Human Flower Project
Friday, March 31, 2006
Marc Quinn’s Suspended Garden
Is Marc Quinn’s “undertaking” necrophilia or conceptual art?
Detail from “Garden,” by Marc Quinn
How’s that tulip blooming next to a chrysanthemum? One’s a springtime flower, the other autumnal. Can a calla lily really flourish in the same bed as coxcomb? And how come we’ve begun to feel like a grouper?
Quinn (b. 1964, London) managed to collect 1000 flowers in full bloom from around the world and sank them all in “twenty-five tons of liquid silicone,” maintained at “a constant temperature of -80˚ Celsius.” His garden is frozen, but not frosty. Rather, the plants look as if they’re blooming in some intergalactic terrarium, the kind you might see while waiting for a root canal in a dentist’s office on Jupiter.
Quinn is one of a number of contemporaries—we think principally of Andres Serrano—who’ve gone for turning body parts and fluids into art. We learn that Quinn “is best known for Self (1991), a model of his head made from nine pints of his frozen blood… More recently, Quinn created a model of his four-day-old son’s head, made from his girlfriend’s liquidised placenta.”
Detail from “Garden,” by Marc Quinn
Of “Garden,” Quinn said, ““The flowers, when they freeze, become pure image. They become an image of perfect flower, because in reality their matter is dead and they are suspended in a state of transformation between pure image and pure matter.”
Of course, Rachel Ruysch and Fantin Latour made flowers into “pure image” with paint. In our view it’s they who were the “conceptual artists,” by leaving the “matter” of flowers to die in the studio while their floral art endures to this day. Quinn’s endeavor strikes us as closer to taxidermy. He’s described his own work as “eerie,” and we’d agree, much like dining at Mikeska’s restaurant down the road in Columbus, Texas. There, several dozen deer, bobcat, and antelope heads jut off the walls; digging into the fine German potato salad, there’s the distinct feeling that one is being watched.
We would very much like to have the chance to see Quinn’s “Garden” up close and in person. Right now, though, we welcome your opinions and comments.
Sue and Tim Pickering
live with a work by Marc Quinn
Photo: Richard Waite
You may also enjoy reading the reactions of Tim and Sue Pickering to Quinn’s landscapes. The Pickerings, as part of a cultural experiment (talk about eerie!), had a Quinn piece hang in their house on the outskirts of Birmingham, England.
“I’m conventional, I suppose.” Tim said. “Modern art - even stuff by Picasso - I don’t understand it really; I need to have it explained. A pile of bricks on the floor or a cow in formaldehyde leaves me cold.” How did Marc Quinn leave him?
“That’s not entirely a bad thing,” he remarked on first seeing Quinn’s “Italian Landscape”—a detailed photograph of another 3D frozen garden. “It makes you think, ‘There should be a mouse going through there, or a hedgehog or something.’”
Sorry, Tim. If you want hedgehogs, you’ll need to take up silicon art yourself or head out to Mikeska’s restaurant.
Thursday, March 30, 2006
Thievery in the deserts of the U.S. and Mexico kill centuries-old plants for candy, profit, and landscape design.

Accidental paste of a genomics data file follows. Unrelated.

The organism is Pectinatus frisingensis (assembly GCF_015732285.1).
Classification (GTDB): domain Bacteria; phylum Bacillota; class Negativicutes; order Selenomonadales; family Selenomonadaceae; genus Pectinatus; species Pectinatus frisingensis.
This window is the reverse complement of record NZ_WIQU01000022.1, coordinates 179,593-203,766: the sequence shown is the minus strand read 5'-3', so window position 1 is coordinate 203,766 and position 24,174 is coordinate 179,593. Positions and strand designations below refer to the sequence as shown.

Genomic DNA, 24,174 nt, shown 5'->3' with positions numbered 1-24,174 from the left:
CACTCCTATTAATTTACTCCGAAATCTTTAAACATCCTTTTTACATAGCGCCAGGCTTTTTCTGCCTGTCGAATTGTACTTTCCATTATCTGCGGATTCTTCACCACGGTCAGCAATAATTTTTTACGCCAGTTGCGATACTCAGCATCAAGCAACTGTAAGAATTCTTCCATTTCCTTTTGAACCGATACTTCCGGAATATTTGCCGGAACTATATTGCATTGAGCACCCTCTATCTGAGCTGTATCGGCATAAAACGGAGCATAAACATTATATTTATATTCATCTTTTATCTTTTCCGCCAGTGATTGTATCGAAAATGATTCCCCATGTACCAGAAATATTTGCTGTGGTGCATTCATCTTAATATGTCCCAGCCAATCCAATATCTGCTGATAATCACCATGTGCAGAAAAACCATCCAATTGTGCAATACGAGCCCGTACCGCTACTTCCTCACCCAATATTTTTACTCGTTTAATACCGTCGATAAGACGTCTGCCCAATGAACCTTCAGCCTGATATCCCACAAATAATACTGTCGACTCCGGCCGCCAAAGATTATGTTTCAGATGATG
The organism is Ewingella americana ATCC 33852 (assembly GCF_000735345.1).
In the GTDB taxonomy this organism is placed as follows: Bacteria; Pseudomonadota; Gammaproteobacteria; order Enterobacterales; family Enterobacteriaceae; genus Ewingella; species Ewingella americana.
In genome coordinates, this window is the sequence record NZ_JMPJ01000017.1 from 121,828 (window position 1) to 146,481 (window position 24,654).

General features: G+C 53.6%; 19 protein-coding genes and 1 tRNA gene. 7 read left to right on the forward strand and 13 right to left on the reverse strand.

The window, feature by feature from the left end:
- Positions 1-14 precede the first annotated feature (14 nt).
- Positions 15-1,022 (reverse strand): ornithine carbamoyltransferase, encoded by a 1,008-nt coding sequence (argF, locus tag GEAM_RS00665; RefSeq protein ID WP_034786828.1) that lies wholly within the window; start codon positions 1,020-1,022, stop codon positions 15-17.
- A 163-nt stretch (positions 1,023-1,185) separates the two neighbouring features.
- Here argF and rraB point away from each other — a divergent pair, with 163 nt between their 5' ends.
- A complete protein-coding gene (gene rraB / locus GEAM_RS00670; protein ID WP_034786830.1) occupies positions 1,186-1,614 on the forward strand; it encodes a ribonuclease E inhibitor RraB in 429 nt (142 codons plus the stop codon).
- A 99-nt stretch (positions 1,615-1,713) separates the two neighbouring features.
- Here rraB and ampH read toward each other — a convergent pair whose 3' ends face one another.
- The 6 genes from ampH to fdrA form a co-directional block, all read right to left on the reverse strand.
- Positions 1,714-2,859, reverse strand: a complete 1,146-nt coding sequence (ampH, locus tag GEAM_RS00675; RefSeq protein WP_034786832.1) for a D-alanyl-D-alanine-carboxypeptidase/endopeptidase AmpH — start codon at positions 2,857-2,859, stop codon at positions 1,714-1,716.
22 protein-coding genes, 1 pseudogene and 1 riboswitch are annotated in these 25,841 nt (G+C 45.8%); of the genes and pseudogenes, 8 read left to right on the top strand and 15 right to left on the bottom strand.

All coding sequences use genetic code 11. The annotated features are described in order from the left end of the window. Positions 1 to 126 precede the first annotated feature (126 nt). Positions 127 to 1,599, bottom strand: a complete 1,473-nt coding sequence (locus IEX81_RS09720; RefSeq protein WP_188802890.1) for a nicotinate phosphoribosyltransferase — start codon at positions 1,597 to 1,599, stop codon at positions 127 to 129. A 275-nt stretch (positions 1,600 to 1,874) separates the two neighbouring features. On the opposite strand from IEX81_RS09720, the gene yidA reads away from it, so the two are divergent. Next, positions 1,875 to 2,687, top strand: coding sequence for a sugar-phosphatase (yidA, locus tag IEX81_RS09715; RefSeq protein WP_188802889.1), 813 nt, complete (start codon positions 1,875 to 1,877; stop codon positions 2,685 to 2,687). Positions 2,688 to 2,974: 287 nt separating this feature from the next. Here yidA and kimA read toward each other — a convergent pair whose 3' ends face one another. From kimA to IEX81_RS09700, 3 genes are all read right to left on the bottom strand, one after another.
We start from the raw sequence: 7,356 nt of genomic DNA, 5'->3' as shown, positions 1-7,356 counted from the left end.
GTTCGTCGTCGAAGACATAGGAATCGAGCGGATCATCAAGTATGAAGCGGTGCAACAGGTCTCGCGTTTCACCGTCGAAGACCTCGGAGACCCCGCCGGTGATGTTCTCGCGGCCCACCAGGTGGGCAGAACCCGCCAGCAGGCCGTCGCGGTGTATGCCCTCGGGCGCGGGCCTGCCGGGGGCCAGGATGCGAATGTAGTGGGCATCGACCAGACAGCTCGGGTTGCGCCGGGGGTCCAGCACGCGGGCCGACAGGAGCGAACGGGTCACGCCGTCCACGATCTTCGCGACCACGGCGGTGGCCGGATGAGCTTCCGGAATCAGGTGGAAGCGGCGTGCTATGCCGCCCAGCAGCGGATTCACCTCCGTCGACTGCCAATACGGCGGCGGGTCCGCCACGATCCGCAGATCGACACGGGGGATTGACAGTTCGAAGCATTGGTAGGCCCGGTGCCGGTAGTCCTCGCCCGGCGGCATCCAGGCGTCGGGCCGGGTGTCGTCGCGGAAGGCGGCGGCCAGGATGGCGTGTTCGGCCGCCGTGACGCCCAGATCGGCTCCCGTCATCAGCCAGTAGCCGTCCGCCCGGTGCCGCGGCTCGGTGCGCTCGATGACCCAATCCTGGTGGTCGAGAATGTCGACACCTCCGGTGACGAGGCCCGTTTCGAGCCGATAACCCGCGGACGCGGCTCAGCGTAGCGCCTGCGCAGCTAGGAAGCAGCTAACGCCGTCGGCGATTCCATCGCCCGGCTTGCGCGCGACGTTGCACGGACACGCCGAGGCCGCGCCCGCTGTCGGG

Photo: T. Beth O’Reilly
Thanks to “The Cactus Wren,” our new friend from Nevada, for the following:
“In the deserts of the southwest U.S., cactus poaching or cactus wrangling, is a common crime. The motives behind it can vary.
“Some of the instigators just have a warped disrespect for things of the wild and get a kick out of yanking hundreds of years out of the ground. Larger specimens of cactus and yucca can be up to 500 years old. Some vandals have a more utilitarian purpose in mind. South of the border, barrel cactus is prized for the pulp that makes a special candy. Surely there would be a better way to “harvest the crop” than lopping tops entirely off and leaving the rest to rot.
“Some poachers are practiced thieves, who dig an entire specimen cactus like a Saguaro for a landscape accent, and make quite a living off of it. Other cactus thieves are obsessive collectors of plant material and look for that unique species, already rare in its natural habitat. Finally, there are the vandals who can honestly claim ignorance as an excuse.
“The lack of knowledge about desert environments and the life they support is widespread among the public. How to counter this desert crime? The National Park Service has inserted microchips in some cactus, so that they can be traced in the resale market. But the most important deterrent is the presence of law enforcement – cactus rangers, if you will. Most southwestern states have native plant laws in force. Education is the next best deterrent. Once people learn the impressive survival skills of these sentinels of the American deserts, they see the need to protect them.”
A report commissioned by the World Wildlife Federation studied cactus trade—legal and illegal—in the Chihuahuan Desert, a huge ecosystem that stretches from Central Mexico to Southern Arizona, New Mexico, and West Texas. Nearly a quarter of all 1500 known varieties of cactus grow here.
A “booming desert landscaping trend, combined with poor regulation of legal plant harvesting, is putting pressure on many species,” TRAFFIC found. “If the demand for wild plants is not reduced rapidly, especially cacti, from the Chihuahuan Desert, we run the risk of destabilizing populations and losing species.”
(Echinocereus chisoensis var. chisoensis)
Photo: Paul Montgomery
One especially vulnerable plant is the Hedgehog cactus (Echinocereus chisoensis var. chisoensis ) of Big Bend National Park. Botanists working in the Chisos Mountains say only about 1000 of these plants remain. “Large showy flowers bloom on the cactus in March and remain through July. The tri-colored flowers have pinkish to magenta pointed-tip petals, white throats, and a dark crimson base. Greenish-red, club-shaped fruits with wooly areoles and bristly spines adorn the flowers. As the fruits ripen, they split open, exposing warty, oval seeds.”